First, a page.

With all the condo development going on in downtown Toronto recently -- the good, the bad and the embarrassingly ugly (Hello there, Bohemian Embassy -- what is with that sign?!) has come a smart new wave of Toronto's downtown art scene.
Little galleries -- The Department, Tomorrow, Erin Stump, General Hardware, the Feminist Art Gallery -- and others -- have popped up, anchored by stalwarts like the beloved Museum of Contemporary Canadian Art (MOCCA) Clint Roenisch, MKG127, Jessica Bradley and Jamie Angell, not to mention the now nearly ancient artist-run space Whippersnapper.
These spaces are key players in the city's up-and-coming art scene, and local artist-run art magazine Hunter & Cook, now in it's ninth edition, is there to document it along with an impressively chosen selection of the Canadian art scene across the country. It's a worthwhile magazine to pick up (or subscribe to for 30 bucks!) for artists look at what's hot in Canadian art.
The space, which the artists describe as a "hub for the Toronto art scene" will be their office, a gallery space and a shop selling other magazines and artist editions.
The idea is to move the magazine off the printed page and into a brick-and-mortar physical space. The mandate, like that of their magazine, is to show Canadian artists outside of Toronto "through group show and projects in international venues and launches," says Jay Isaac.
Meanwhile, they have arranged a group show of Hunter and Cook artists in October in L.A. at Night Gallery. The new issue of the magazine will also launch in New York.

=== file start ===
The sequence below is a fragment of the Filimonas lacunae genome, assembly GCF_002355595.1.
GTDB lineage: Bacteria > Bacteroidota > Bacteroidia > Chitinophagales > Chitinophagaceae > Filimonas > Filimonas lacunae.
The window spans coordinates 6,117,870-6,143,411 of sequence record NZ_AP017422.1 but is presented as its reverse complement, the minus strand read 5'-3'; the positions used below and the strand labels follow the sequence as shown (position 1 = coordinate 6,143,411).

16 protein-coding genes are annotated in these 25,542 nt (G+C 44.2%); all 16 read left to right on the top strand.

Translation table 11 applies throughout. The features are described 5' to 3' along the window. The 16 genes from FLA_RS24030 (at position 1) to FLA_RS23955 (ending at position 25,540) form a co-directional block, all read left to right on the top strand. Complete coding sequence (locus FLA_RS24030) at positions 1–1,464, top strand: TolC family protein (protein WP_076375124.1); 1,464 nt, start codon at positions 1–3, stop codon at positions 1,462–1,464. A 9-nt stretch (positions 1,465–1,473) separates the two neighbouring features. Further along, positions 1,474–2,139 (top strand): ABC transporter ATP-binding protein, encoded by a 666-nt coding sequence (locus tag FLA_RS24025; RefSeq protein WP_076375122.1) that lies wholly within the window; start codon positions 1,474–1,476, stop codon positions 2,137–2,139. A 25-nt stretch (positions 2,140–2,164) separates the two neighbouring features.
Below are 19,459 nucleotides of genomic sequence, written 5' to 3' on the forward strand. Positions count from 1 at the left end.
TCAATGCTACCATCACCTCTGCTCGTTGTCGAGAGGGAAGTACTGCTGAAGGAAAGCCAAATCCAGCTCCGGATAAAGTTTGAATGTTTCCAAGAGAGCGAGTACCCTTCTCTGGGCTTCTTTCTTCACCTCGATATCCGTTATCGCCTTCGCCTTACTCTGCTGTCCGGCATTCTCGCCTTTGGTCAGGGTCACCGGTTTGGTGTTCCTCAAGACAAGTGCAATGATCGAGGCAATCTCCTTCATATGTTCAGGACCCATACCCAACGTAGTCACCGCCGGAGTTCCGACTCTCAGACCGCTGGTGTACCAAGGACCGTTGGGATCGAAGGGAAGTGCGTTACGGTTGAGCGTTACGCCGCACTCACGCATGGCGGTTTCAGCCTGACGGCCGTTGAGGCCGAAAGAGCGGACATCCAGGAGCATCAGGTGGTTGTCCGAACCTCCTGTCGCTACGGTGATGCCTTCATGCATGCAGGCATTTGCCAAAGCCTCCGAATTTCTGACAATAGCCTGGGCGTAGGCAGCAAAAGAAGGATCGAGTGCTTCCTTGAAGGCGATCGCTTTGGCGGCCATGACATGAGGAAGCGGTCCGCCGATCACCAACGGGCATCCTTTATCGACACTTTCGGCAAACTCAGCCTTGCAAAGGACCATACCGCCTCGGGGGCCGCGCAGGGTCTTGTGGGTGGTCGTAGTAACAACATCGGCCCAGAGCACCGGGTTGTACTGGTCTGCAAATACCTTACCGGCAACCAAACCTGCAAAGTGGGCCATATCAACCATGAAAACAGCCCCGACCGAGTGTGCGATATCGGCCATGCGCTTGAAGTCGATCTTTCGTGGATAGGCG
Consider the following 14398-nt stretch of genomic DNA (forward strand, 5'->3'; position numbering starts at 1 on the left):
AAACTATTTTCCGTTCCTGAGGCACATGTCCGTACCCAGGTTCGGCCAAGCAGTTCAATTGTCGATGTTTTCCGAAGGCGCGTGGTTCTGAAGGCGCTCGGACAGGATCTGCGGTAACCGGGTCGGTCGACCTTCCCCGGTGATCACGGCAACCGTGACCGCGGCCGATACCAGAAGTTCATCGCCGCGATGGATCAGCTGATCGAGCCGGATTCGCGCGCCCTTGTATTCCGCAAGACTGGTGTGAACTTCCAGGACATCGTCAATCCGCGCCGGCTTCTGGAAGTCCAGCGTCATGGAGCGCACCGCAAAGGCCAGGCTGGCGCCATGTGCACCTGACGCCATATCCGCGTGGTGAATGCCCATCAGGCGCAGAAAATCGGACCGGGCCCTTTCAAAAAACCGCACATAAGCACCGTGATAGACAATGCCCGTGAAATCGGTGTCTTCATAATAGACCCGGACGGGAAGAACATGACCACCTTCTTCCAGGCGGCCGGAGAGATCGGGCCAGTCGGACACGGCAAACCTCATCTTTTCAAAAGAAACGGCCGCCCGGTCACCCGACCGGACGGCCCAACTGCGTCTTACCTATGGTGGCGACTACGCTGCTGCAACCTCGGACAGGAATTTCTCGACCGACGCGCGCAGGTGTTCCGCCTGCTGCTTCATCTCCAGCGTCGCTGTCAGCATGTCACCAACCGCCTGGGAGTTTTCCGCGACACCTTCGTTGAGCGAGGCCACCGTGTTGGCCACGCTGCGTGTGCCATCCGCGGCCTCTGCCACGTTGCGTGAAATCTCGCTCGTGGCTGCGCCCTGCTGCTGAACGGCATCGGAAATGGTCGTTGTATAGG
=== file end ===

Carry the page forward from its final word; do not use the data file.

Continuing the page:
I find it interesting that with more young artists seemingly emerging from art school than ever, it seems to be all about the social network. Artists form international connections -- whether from school, residencies abroad, travels -- and it's not uncommon for a new art school grad to begin showing internationally straight away, actively building up his or her resume in preparation for 'real' commercial representation.
This is one reason why it's become more common for artists to open their own small storefront or studio galleries, showing work by their friends. This practice is important because it keeps them aware of what other artists are doing, and it fosters a place for dialogue about art, which is a vital part of the process.
It's good for the art, and it's great for the city.
Follow Andrea Carson on Twitter: www.twitter.com/carzoo